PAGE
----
Prior to the intervention, residents plied the Oke-Afa canal, with a canoe and at the rate of N20 per person. Today, there is a world of difference between the Oke-Afa and the Isheri-Igando communities.An official of the Road Link Venture told The Guardian that the recent increase in toll was on account of the “daily target” expected of them, though declined to say how much and persons behind it.
The situation is hardly different at the Faseun Bridge at Okota and Ijesha-Ago footbridge, behind The Lord’s Chosen Charismatic Revival Ministries headquarters on Apapa-Oshodi Expressway.The Faseun wooden bridge, allegedly constructed and controlled by Dr. Fredrick Faseun, a factional leader of Odua People’s Congress (OPC), serves both motorists and pedestrians crisscrossing Okota-Ago and FESTAC ends of the state. Cars pay as much as N300 to access the bridge.
The Guardian gathered that the Ijesha-Ago footbridge was constructed by an individual called Prince. Prinnock Group of Companies, a real estate and property firm operates it in partnership with the National Inland Water Authority (NIWA), and has been in operation since 2015.The bridge shows signs of decency in design and operations. The well-laid concrete and steel structure gives pedestrians the ease to crossing from the Ijesha to Gramite, Waterside and Ago at the ticket of N50 per head. An average of nine persons use the bridge every minute, with a monthly revenue estimate in millions of naira.
An okada rider on the Igando route, Lucky, said the bridges are avenues by the rich and highly connected to exploit the poor.Lucky said: “I don’t know why some rich men are like that. They have told their boys to send anyone with incomplete fares away. Yet, they keep getting traditional titles all over the state.“It is painful that the government has failed to yield our calls. How will anyone tell me that we have a government when I provide my own light, water, health and even roads to get to my house. It is a shame,” he said.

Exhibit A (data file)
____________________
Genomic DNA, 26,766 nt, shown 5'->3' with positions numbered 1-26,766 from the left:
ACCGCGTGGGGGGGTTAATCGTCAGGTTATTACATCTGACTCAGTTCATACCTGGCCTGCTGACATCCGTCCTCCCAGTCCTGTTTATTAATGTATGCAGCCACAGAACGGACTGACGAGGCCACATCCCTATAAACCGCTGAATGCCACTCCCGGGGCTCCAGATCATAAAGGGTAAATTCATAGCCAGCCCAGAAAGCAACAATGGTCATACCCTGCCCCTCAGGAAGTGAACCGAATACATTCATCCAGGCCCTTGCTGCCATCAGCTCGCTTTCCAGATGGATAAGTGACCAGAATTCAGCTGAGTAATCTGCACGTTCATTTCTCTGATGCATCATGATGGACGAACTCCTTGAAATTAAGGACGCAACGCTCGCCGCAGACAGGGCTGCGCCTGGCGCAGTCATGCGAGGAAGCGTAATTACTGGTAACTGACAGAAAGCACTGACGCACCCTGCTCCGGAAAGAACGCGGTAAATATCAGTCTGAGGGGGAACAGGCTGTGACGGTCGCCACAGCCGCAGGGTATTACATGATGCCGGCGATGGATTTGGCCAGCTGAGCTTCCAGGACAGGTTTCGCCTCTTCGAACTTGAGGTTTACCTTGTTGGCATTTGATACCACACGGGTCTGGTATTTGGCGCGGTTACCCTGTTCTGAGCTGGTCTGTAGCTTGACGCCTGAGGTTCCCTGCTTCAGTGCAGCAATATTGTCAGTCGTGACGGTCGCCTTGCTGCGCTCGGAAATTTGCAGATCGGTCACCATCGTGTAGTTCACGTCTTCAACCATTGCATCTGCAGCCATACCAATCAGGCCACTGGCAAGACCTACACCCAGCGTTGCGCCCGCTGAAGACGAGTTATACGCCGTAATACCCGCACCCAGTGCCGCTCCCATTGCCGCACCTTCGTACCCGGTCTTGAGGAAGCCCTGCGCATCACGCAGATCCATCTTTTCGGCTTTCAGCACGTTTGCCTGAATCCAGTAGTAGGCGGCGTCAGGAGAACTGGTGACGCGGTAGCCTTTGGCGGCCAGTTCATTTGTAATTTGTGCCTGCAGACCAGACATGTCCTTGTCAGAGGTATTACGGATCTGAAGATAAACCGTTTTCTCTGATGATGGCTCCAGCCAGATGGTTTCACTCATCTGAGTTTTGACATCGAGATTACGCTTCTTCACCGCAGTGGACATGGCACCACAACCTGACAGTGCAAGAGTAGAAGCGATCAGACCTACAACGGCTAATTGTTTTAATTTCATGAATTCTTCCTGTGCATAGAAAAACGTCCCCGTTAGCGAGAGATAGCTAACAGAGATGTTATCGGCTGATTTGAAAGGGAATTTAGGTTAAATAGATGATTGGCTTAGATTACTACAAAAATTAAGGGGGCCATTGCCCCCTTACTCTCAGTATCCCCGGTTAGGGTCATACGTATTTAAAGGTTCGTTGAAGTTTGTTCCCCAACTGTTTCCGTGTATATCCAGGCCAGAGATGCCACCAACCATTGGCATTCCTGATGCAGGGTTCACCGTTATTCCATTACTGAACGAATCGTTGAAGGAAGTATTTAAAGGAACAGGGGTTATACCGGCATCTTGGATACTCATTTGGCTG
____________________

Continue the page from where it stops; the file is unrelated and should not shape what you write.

Jimoh Aderemi said it was high time the state government moved in to rescue the poor people. Aderemi, a civil servant, disagreed that the government willfully neglected the communities to the benefit of friends and opportunists.He said: “This administration deserves commendations for the grandiose road projects all over the place. I don’t think we have been forgotten around here. I can only appeal to the governor to see to it that we also have toll-free bridges and good roads around here. I have no doubt that such will decongest the major roads and give the people a sense of belonging.”